Is there ever a Golden Age?
There is a tendency to bemoan the era that we live in. Would it not be better to live in another age, when people were better, when they were kinder, more loving, and the age more peaceful ? A superficial reading of the many biographies of St. Francis of Assisi from the first one by Thomas of Celano written within two years of the Saint’s death to Carlo Carretto’s biography “I Francis” written in the early 1980’s there is a tendency to see Francis through a veil of sentimentality on one hand or total unreality on the other. In the world of Cinema we have the marvellous retelling of St. Francis’ life in Francesco Giullare di Dio (Francis, God’s Jester) which, but for the rather strange performance of Aldo Fabrizi as St. Francis, is in my opinion a masterpiece, and also in the opinion of none other than Martin Scorsese. We then have the very proper but slightly dull rendition of St. Francis’s Life with Bradford Dillmann as Francis and Dolores Hart as Clare, possibly the best one which was made in early 1960’s.By the seventies we have the opulent and lush Brother Sun, Sister Moon of Zeffirelli, which is magical, beautiful and is so wildly unhistorical that one has to suspend one’s disbelief and imbibe the spirit of St. Francis despite a considerable amount of artistic license bordering on lunacy; then it works, almost toperfection. I have never seen the film with Mickey Rourke as Francis, but it apparently rains all the time, and the director was a Dutch Marxist, I believe. Quite who could make a great film of this most universal of saints, I do not know, but a T.V. series might be the answer.
No Medieval saint had so much written about him as Francis, and his Order was, from fairly early on, fraught with discord and disagreement as to what Francis meant by poverty, and how absolute was it? St. Francis was, to some extent to blame. His utter dedication to Lady Poverty who replaced the Perfect Lady to whom the dedicated Knight gave his allegiance in the world and literature of Courtly Love, was demanding in the extreme. The whole atmosphere of Courtly Love as far as I can make out was an idolization of illicit love affairs or adultery raised to the sublime. It will find its apotheosis, rather surprisingly in Wagner’s “Tristan and Isolde”, but the great revolutionary composer, to some extent, exposes Courtly love for what it is, pagan eroticism, as opposed to Christian marriage. A good historian or writer will look at the facts before him, and will try as best as he can to be impartial; such a one is Arnaldo Fortini, the Mayor of Assisi, and most probably Francis’ greatest modern biographer with the exception of Abbé Omer Englebert. The former is a real historian, the latter a superb biographer.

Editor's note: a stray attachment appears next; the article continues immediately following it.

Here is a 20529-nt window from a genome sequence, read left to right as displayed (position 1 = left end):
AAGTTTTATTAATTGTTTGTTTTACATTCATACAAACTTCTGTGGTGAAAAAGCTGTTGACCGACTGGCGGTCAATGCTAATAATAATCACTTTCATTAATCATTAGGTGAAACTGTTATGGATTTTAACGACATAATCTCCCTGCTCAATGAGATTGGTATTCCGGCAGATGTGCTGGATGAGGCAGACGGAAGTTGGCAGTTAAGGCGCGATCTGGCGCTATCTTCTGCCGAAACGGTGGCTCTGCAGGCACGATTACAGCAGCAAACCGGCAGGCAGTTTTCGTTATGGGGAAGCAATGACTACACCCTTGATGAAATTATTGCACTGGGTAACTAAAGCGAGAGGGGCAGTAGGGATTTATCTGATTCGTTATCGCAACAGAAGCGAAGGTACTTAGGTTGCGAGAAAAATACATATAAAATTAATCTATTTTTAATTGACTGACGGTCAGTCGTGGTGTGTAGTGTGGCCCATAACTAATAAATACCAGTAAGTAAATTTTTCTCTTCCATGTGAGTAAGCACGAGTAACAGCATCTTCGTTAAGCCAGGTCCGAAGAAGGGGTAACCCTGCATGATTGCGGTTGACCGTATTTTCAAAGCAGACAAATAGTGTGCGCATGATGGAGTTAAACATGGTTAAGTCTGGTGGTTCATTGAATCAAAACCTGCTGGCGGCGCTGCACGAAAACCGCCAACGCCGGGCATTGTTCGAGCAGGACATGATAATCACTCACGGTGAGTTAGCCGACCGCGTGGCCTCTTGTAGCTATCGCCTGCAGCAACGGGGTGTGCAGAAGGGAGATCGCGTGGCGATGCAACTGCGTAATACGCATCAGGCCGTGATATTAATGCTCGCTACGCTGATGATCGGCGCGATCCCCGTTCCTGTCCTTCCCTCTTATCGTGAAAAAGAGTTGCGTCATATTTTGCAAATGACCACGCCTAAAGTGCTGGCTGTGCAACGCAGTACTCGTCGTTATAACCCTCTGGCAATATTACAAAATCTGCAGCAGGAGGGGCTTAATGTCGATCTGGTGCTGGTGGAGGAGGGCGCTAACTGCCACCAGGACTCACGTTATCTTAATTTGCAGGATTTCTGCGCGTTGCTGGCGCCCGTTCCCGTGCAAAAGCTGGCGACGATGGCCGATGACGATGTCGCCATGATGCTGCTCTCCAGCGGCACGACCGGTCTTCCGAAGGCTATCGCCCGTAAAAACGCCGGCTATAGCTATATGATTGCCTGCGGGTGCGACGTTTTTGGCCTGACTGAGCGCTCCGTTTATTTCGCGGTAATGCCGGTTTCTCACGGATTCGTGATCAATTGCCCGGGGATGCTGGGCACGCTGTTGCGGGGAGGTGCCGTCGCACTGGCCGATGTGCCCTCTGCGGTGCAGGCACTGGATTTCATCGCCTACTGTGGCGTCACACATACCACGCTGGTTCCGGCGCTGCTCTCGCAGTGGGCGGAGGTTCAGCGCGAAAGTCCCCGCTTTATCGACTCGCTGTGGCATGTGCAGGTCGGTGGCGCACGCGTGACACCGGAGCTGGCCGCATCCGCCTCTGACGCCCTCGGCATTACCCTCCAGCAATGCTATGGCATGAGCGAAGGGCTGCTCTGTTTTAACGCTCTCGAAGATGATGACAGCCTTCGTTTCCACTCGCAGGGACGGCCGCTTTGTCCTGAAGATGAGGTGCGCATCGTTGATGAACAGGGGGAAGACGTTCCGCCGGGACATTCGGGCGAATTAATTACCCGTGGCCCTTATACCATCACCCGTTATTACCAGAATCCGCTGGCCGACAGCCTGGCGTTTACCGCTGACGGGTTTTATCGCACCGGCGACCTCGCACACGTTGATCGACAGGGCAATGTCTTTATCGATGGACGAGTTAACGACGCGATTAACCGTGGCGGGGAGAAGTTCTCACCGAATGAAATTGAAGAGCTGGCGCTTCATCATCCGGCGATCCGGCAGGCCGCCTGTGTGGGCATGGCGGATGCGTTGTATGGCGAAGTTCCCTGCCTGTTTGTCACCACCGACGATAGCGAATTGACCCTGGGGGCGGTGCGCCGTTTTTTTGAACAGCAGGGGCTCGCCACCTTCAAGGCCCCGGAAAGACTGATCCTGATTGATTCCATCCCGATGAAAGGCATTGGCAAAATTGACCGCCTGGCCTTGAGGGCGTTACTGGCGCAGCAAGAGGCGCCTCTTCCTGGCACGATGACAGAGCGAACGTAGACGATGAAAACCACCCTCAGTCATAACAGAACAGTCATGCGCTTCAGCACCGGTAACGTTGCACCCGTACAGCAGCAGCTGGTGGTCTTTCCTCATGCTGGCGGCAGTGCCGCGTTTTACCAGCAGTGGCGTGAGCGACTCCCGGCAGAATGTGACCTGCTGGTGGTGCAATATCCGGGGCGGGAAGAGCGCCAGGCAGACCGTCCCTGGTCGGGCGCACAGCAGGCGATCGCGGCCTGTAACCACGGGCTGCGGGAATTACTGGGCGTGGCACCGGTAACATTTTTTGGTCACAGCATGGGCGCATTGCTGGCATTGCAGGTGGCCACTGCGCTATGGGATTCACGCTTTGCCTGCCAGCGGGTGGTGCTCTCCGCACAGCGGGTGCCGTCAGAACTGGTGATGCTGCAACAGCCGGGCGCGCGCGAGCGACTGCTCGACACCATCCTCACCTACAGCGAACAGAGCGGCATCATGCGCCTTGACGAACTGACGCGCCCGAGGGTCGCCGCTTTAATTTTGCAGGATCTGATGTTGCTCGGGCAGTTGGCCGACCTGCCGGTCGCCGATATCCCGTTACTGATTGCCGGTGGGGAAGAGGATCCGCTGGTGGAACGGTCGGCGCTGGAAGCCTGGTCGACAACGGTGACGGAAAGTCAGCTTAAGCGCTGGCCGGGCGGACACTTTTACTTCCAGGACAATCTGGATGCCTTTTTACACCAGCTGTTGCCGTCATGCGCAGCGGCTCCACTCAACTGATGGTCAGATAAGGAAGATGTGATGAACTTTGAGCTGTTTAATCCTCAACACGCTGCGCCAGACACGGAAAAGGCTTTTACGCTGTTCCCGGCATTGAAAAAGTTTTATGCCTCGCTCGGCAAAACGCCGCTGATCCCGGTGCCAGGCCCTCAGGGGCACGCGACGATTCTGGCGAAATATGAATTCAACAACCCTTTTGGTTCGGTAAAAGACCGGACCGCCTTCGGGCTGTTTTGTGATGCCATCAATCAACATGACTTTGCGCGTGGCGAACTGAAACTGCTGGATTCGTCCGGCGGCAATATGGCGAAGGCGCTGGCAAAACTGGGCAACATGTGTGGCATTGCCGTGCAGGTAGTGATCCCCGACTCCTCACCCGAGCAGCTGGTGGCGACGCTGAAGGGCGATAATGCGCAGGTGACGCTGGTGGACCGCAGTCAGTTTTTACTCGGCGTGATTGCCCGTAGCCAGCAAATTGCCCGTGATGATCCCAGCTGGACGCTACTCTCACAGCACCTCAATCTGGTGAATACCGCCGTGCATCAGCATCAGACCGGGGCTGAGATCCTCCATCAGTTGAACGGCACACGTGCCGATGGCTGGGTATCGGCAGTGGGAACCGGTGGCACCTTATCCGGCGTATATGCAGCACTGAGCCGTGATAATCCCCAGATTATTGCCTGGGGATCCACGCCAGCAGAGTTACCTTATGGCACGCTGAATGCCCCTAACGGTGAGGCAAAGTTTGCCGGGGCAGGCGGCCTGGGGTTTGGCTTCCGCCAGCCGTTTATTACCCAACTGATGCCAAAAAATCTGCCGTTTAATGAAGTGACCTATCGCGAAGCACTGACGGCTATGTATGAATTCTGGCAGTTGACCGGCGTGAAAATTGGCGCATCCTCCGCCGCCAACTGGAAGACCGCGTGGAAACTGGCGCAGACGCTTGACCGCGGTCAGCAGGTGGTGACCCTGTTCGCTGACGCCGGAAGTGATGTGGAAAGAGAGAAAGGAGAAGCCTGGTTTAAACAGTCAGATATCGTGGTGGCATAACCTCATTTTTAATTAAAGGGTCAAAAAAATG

For over 200 pages of the English translation of Fortini’s life, an abridgement of the great Italian’s biography, and done very well by the translator Helen Moak, we are treated to a socio-economic and political description of how the medieval city state came into being and how it operated in the 12th, and 13th centuries. It is catalogue of violence, rapacity, greed, cynicism, class warfare, murder, sexual immorality on a grand and terrifying scale, and this at a time considered by many to be a golden age of the Church. Oddly enough it was a golden age for the Church, in its reform of religious life carried out by the two great mendicant orders of Francis and Dominic, but many other marvellous things were happening. That the Church was renewed by these two great saints there is no possible doubt whatever. If St. Francis and St. Dominic had not come on the scene, the Reformation might have happened earlier and been devastating for a Christendom that was always in danger of being destroyed by Islam.